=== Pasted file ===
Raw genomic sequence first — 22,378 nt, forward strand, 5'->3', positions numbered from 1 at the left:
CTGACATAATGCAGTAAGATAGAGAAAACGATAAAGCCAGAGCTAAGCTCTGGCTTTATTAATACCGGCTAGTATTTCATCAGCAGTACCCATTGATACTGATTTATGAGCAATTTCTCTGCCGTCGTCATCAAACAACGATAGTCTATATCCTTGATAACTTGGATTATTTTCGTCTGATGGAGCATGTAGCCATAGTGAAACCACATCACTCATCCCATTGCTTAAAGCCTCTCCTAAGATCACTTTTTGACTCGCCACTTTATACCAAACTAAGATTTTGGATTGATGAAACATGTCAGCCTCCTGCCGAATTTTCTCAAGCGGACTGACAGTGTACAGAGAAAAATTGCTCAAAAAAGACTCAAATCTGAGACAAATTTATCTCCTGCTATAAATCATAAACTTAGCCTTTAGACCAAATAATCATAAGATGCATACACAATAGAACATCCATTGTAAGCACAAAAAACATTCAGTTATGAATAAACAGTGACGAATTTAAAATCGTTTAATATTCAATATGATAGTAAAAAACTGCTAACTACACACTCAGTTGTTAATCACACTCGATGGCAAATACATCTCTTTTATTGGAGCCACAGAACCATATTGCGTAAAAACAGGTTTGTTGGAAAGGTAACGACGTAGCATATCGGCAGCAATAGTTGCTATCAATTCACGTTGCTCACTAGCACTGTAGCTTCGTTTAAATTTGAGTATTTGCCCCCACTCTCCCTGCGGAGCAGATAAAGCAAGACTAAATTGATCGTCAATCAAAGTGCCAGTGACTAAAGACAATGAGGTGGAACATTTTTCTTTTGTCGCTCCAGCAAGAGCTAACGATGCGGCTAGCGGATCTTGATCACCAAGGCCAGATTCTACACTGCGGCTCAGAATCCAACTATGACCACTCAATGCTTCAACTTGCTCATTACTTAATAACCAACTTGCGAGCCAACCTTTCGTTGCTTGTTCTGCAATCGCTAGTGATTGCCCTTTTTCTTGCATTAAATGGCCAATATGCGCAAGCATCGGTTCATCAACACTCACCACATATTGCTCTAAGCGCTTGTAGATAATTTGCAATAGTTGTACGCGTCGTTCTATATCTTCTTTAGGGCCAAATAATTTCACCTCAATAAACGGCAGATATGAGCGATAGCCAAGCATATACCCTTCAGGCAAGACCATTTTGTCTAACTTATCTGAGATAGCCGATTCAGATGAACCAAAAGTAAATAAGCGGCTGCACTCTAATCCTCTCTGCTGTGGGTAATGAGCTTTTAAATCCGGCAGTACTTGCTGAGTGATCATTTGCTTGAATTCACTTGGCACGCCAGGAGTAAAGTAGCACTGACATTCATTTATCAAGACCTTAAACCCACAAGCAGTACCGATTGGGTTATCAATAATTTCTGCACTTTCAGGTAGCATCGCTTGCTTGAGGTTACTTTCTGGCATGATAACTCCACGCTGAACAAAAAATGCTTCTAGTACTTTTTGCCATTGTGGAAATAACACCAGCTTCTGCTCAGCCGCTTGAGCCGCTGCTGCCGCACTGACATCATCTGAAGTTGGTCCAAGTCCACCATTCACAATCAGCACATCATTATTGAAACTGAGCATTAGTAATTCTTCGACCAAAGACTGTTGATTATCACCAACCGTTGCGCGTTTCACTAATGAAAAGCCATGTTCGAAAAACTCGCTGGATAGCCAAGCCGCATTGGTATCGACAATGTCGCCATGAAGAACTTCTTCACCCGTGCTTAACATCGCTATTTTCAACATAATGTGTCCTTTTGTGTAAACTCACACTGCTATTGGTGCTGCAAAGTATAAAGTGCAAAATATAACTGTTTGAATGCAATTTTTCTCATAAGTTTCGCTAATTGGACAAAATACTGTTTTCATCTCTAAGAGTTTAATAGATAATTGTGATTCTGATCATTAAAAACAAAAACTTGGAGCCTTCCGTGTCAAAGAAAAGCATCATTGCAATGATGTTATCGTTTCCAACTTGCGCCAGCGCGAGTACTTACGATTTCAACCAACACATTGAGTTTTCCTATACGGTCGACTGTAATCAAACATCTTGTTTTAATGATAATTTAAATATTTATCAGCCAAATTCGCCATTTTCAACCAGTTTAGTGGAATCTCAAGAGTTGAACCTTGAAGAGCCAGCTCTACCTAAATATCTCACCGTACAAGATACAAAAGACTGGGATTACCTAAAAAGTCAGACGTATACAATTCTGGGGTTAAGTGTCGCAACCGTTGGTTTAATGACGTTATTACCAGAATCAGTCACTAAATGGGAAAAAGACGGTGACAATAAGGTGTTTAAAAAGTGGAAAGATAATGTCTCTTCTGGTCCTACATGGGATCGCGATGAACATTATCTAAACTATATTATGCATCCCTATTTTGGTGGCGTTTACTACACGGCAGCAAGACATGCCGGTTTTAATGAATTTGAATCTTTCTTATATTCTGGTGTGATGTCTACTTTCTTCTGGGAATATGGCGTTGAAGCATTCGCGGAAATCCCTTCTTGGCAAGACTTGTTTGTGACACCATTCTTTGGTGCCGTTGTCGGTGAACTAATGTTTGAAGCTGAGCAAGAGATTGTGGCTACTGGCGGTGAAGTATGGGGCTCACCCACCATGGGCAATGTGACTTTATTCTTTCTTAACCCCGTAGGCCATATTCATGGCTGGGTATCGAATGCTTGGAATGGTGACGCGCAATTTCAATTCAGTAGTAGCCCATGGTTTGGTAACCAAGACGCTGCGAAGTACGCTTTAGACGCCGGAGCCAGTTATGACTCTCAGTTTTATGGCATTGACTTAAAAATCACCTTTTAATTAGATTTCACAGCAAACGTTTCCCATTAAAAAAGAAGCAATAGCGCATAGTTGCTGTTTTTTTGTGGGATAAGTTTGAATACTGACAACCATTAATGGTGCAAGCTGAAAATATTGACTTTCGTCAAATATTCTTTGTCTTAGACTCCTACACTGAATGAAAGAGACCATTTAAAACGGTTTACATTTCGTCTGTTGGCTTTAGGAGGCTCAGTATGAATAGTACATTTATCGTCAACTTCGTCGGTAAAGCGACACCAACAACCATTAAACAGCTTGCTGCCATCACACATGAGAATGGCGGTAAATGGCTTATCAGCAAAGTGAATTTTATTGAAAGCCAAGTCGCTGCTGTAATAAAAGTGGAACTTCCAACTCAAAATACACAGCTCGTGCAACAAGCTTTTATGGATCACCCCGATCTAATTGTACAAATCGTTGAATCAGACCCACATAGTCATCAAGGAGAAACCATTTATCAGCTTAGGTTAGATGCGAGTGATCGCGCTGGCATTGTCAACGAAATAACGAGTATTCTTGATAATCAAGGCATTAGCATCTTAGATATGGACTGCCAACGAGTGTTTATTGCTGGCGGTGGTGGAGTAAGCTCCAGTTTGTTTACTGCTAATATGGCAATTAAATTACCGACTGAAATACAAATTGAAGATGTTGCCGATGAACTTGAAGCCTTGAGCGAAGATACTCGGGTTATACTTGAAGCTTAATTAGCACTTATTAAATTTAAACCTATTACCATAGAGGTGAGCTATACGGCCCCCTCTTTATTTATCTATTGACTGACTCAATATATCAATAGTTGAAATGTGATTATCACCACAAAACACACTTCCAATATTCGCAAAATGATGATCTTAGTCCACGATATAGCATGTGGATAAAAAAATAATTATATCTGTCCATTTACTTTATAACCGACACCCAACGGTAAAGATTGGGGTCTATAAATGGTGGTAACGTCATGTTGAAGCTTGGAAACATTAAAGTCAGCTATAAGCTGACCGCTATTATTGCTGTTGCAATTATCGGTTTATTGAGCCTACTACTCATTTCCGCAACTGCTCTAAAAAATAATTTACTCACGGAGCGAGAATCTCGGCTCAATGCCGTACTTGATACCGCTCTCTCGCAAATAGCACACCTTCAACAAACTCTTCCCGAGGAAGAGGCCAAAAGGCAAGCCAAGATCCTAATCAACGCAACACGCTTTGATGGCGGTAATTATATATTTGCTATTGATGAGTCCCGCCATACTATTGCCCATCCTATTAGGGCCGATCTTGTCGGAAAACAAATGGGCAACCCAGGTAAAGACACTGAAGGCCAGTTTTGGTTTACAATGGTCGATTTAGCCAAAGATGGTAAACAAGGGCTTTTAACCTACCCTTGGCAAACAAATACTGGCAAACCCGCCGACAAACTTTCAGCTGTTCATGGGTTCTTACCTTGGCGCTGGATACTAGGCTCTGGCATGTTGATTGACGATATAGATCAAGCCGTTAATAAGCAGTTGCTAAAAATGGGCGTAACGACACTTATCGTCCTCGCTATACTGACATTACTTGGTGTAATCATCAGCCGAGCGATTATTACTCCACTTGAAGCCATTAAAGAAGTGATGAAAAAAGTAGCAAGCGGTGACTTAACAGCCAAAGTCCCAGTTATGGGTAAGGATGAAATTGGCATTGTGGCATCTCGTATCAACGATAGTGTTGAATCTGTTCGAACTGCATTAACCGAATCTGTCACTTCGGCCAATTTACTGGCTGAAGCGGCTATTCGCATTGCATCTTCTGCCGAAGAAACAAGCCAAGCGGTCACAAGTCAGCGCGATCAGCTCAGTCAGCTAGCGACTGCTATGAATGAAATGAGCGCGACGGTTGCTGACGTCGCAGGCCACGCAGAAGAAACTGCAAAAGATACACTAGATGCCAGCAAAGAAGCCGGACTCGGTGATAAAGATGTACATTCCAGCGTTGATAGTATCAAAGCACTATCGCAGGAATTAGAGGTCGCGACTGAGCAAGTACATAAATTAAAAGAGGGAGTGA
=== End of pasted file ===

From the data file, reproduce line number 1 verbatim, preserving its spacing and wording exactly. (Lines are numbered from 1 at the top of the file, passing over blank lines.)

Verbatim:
Raw genomic sequence first — 22,378 nt, forward strand, 5'->3', positions numbered from 1 at the left: